Receiving Offers and the Offer Process


Receiving Offers and the Offer Process

When you receive an offer on your home, it is imperative that you review it carefully. The offer tells you the price the buyer is willing to pay and under what terms.  We will review the offer with you and generally give you a summary of the offer, highlighting the important points. It is customary that the buyer include a pre-approval letter from a lender and proof of funds for the amount they say they will put down and use to close escrow.

Once you’ve read the offer, you have several choices.

     • Accept the terms with no changes and sign the offer.
     • Make a counteroffer to the buyer by making some changes. In some cases, a series of counteroffers will take place before the final agreement is signed.
     • Reject the offer entirely.

You are asked to initial the last page of the contract on all offers, even rejected offers, to provide assurance the offer was presented.

Once you have accepted an offer, you must continue with that offer unless the buyer fails to perform. You may accept a backup offer if that buyer clearly understands the house is under contract. The backup offer becomes effective only if the first offer falls through and the transaction fails.

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Most real estate contracts come with contingencies. The most common are:

     • Loan (Buyer’s ability to obtain a loan)
     • Appraisal (The lender will send an appraiser to determine the current value of the property)
     • Buyer’s Physical Inspection (Home inspection, roof inspection, pest inspection, chimney inspection, pool inspection, foundation inspection etc.)
     • All Buyer Investigations other than physical inspection (easements on the property, insurability of the property, other concerns)
     • Condominium/Planned Development (HOA or OA) Disclosures (Covenants Conditions & Restrictions, Home Owner’s Associations Documents)
     • Reports/Disclosures (Natural Hazard Disclosure, Property Tax Disclosure, all of Seller’s Disclosures etc.)
     • Title: Preliminary Report (ownership of a specific parcel of land, together with the liens and encumbrances)
     • Sale of Buyer’s Property (purchase of your home is contingent on the buyer selling his or her current home)

All contingencies have a negotiable time limit. At the end of the time limit the buyer has 4 options:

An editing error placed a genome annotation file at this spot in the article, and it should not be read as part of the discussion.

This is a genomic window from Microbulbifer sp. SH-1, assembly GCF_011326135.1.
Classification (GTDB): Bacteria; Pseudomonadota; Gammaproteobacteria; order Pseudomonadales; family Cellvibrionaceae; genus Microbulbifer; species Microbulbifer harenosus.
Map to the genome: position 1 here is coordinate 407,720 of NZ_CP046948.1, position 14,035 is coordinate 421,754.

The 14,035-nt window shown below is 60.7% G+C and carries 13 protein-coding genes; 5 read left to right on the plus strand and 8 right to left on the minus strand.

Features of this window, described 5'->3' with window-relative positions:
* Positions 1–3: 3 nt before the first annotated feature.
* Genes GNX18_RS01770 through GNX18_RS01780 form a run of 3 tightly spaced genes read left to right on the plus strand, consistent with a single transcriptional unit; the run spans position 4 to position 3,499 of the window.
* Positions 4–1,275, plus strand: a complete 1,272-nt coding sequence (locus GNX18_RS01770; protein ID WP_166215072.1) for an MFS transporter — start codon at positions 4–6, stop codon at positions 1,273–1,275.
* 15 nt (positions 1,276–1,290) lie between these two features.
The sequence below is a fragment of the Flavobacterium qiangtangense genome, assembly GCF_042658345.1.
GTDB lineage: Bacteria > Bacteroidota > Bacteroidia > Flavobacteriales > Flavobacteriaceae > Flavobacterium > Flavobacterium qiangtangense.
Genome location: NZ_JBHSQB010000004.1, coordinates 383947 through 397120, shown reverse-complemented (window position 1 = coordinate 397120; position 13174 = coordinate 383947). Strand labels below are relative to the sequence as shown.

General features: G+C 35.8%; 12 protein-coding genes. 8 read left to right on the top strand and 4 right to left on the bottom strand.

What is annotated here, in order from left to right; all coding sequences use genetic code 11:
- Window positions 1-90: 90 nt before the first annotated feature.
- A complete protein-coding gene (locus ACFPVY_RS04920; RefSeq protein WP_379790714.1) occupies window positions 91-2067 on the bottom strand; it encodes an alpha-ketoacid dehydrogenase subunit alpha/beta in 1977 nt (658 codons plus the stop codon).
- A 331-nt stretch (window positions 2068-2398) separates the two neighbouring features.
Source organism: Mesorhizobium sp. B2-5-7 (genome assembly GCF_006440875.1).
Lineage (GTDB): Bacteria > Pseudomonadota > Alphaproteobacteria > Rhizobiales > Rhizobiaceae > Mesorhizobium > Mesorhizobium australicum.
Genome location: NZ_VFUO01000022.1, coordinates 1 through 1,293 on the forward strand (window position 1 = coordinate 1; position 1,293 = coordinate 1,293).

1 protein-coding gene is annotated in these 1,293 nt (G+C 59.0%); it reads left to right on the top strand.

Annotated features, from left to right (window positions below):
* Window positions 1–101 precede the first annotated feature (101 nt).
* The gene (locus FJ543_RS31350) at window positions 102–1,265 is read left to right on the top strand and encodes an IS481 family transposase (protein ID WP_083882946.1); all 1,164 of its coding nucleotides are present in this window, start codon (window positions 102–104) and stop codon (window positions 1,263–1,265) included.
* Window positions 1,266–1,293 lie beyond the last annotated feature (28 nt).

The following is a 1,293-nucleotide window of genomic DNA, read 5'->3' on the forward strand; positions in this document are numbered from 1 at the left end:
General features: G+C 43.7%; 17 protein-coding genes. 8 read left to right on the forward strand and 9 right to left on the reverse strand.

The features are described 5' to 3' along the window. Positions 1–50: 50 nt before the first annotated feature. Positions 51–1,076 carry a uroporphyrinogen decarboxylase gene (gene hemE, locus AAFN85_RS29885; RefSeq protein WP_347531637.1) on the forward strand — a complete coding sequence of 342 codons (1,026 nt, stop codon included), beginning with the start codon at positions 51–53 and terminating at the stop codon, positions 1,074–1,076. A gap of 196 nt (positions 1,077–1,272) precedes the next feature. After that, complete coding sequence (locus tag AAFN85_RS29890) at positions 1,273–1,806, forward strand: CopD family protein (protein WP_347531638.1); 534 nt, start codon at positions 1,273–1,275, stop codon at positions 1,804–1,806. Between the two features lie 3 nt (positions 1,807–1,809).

• Release the contingency
     • Ask for a correction of the issue
     • Ask for more time
     • Dissolve the contract

The Buyer’s deposit is at risk after they release contingencies. Prior to the release of contingencies, the Buyer has a right to all his deposit back should they decide not to move forward with the contract.

Once the contingency period is over the sale is almost complete. The next step is the Final Walk-Through, then the sign off with the Escrow Company and finally the close of escrow.

Buyers are encouraged to make a final walk-through up to 5 days before closing. This is their opportunity to see the property is in the same condition as when they purchased it and to verify any corrective work negotiated has been completed.

Once the lender has notified the escrow company that loan documents are ready to sign, the agents for Buyer and Seller will individually set up appointments to sign the necessary documents at the escrow company.

The night before the home is due to close escrow, the escrow company will notify the agents if all funds needed to consummate the sale are in the escrow account. The following morning the deed is recorded into the Buyers name and escrow has closed. Here are some key things to remember while waiting for your escrow to close:

27 Days Before Close of Escrow:
Contact moving companies for bids

Once All Contingencies are Removed:
Confirm dates with the Moving company

Tip: Ask moving company if they provide boxes for you to self-pack – often they will drop them off for you

10 Days Before Close of Escrow:
Contact your utilities to stop service. Arrange to have them shut off the day following close of escrow since most utilities do their shut offs early in the morning. If you are staying through close of escrow you will want lights and hot water.

Trash and Recycle companies generally pick up your used trash cans and issue new ones to the new owner. Depending on your trash day you may need to arrange to have last minute garbage removed.

Set up house cleaners so home is ready for buyers to move in on close of escrow day.

2 Days Before Close of Escrow
Schedule change of address with the postal service by going to